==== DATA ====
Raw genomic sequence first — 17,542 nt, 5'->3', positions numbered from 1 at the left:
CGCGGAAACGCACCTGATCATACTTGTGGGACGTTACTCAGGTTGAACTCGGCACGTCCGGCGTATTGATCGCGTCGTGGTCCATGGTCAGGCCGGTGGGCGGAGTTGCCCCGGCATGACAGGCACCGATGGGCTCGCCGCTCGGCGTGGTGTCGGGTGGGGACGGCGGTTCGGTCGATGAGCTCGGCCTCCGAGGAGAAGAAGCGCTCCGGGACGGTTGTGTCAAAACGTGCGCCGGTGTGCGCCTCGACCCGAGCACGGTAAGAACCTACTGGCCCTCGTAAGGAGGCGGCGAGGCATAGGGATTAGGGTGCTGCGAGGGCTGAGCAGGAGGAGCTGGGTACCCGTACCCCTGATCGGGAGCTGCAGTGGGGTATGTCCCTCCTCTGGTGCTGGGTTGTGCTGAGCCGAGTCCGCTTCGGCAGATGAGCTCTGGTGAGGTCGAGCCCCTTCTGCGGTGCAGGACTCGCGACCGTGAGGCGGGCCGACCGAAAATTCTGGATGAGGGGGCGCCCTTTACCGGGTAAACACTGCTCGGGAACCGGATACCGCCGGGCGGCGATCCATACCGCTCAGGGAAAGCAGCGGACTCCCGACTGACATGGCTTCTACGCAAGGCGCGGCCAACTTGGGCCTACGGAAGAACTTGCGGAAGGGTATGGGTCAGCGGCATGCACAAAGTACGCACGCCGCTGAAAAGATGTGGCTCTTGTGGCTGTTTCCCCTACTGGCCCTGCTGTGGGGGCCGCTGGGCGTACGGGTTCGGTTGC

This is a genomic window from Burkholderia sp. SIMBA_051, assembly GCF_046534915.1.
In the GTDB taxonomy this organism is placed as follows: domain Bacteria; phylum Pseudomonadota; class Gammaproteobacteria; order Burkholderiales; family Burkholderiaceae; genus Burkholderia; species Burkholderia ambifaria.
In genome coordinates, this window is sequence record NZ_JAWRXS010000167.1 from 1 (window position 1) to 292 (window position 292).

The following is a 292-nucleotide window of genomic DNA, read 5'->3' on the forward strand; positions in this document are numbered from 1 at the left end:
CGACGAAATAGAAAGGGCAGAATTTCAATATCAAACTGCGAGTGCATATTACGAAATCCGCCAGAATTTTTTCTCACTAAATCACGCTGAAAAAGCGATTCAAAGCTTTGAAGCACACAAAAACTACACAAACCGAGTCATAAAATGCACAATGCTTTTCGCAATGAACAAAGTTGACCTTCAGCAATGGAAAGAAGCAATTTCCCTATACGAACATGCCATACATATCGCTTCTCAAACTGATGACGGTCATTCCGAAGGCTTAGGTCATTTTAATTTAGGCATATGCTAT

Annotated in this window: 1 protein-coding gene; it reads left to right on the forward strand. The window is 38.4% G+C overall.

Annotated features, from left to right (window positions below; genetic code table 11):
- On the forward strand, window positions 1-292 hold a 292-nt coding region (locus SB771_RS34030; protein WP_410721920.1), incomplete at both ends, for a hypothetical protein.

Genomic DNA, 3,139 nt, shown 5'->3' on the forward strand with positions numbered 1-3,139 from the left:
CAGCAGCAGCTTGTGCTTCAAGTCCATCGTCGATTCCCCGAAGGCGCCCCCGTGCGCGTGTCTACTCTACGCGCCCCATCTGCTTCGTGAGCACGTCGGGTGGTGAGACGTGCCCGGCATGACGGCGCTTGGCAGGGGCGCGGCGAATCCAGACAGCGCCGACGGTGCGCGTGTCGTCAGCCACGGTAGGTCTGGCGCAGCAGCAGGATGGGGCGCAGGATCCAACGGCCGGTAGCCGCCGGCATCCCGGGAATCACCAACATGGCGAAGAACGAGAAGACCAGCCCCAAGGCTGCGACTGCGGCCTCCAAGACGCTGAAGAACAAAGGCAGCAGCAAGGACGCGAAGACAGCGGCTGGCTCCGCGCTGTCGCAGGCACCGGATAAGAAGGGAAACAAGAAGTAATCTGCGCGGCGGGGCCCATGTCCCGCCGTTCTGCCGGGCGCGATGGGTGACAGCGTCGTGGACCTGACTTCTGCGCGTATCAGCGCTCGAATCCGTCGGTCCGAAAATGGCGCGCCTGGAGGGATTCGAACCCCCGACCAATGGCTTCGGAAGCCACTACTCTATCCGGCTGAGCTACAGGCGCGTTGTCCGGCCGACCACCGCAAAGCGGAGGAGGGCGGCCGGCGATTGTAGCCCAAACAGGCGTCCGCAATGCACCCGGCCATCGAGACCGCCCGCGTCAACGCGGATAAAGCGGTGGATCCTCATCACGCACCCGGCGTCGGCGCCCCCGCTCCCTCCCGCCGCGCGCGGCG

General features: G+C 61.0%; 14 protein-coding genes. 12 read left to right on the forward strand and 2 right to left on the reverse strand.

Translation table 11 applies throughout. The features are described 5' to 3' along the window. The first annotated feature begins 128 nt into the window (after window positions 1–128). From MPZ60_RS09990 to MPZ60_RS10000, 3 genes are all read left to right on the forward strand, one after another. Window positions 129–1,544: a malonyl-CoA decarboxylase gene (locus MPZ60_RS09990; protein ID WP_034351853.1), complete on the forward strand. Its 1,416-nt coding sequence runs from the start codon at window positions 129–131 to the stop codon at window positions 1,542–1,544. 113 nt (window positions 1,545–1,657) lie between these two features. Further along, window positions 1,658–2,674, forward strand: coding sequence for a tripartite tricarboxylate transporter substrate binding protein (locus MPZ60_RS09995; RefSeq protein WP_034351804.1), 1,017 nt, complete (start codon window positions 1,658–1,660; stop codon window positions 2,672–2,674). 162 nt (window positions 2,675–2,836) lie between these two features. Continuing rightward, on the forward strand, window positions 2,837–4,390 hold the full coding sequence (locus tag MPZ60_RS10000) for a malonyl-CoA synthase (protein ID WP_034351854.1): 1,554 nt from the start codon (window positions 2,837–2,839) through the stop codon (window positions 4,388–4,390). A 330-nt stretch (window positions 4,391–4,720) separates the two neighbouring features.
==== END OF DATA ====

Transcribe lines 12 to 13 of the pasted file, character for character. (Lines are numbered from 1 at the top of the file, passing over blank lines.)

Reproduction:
CAGCAGCAGCTTGTGCTTCAAGTCCATCGTCGATTCCCCGAAGGCGCCCCCGTGCGCGTGTCTACTCTACGCGCCCCATCTGCTTCGTGAGCACGTCGGGTGGTGAGACGTGCCCGGCATGACGGCGCTTGGCAGGGGCGCGGCGAATCCAGACAGCGCCGACGGTGCGCGTGTCGTCAGCCACGGTAGGTCTGGCGCAGCAGCAGGATGGGGCGCAGGATCCAACGGCCGGTAGCCGCCGGCATCCCGGGAATCACCAACATGGCGAAGAACGAGAAGACCAGCCCCAAGGCTGCGACTGCGGCCTCCAAGACGCTGAAGAACAAAGGCAGCAGCAAGGACGCGAAGACAGCGGCTGGCTCCGCGCTGTCGCAGGCACCGGATAAGAAGGGAAACAAGAAGTAATCTGCGCGGCGGGGCCCATGTCCCGCCGTTCTGCCGGGCGCGATGGGTGACAGCGTCGTGGACCTGACTTCTGCGCGTATCAGCGCTCGAATCCGTCGGTCCGAAAATGGCGCGCCTGGAGGGATTCGAACCCCCGACCAATGGCTTCGGAAGCCACTACTCTATCCGGCTGAGCTACAGGCGCGTTGTCCGGCCGACCACCGCAAAGCGGAGGAGGGCGGCCGGCGATTGTAGCCCAAACAGGCGTCCGCAATGCACCCGGCCATCGAGACCGCCCGCGTCAACGCGGATAAAGCGGTGGATCCTCATCACGCACCCGGCGTCGGCGCCCCCGCTCCCTCCCGCCGCGCGCGGCG

General features: G+C 61.0%; 14 protein-coding genes. 12 read left to right on the forward strand and 2 right to left on the reverse strand.